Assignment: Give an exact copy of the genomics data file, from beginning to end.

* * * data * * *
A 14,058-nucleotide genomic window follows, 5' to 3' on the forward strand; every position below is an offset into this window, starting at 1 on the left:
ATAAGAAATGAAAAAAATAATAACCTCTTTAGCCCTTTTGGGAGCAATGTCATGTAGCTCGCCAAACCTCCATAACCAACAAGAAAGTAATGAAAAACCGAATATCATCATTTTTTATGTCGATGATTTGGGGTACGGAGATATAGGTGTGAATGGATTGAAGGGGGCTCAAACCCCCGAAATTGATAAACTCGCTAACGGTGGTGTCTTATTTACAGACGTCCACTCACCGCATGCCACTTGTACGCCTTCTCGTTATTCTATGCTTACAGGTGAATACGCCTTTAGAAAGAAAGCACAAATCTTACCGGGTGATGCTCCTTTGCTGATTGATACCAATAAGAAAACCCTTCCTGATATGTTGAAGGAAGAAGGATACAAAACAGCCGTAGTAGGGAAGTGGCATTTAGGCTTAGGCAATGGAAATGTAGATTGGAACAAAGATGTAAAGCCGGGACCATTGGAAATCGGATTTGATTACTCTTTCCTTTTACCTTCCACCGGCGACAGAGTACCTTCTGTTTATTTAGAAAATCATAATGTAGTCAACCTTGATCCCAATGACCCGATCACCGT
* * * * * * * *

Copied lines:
A 14,058-nucleotide genomic window follows, 5' to 3' on the forward strand; every position below is an offset into this window, starting at 1 on the left:
ATAAGAAATGAAAAAAATAATAACCTCTTTAGCCCTTTTGGGAGCAATGTCATGTAGCTCGCCAAACCTCCATAACCAACAAGAAAGTAATGAAAAACCGAATATCATCATTTTTTATGTCGATGATTTGGGGTACGGAGATATAGGTGTGAATGGATTGAAGGGGGCTCAAACCCCCGAAATTGATAAACTCGCTAACGGTGGTGTCTTATTTACAGACGTCCACTCACCGCATGCCACTTGTACGCCTTCTCGTTATTCTATGCTTACAGGTGAATACGCCTTTAGAAAGAAAGCACAAATCTTACCGGGTGATGCTCCTTTGCTGATTGATACCAATAAGAAAACCCTTCCTGATATGTTGAAGGAAGAAGGATACAAAACAGCCGTAGTAGGGAAGTGGCATTTAGGCTTAGGCAATGGAAATGTAGATTGGAACAAAGATGTAAAGCCGGGACCATTGGAAATCGGATTTGATTACTCTTTCCTTTTACCTTCCACCGGCGACAGAGTACCTTCTGTTTATTTAGAAAATCATAATGTAGTCAACCTTGATCCCAATGACCCGATCACCGT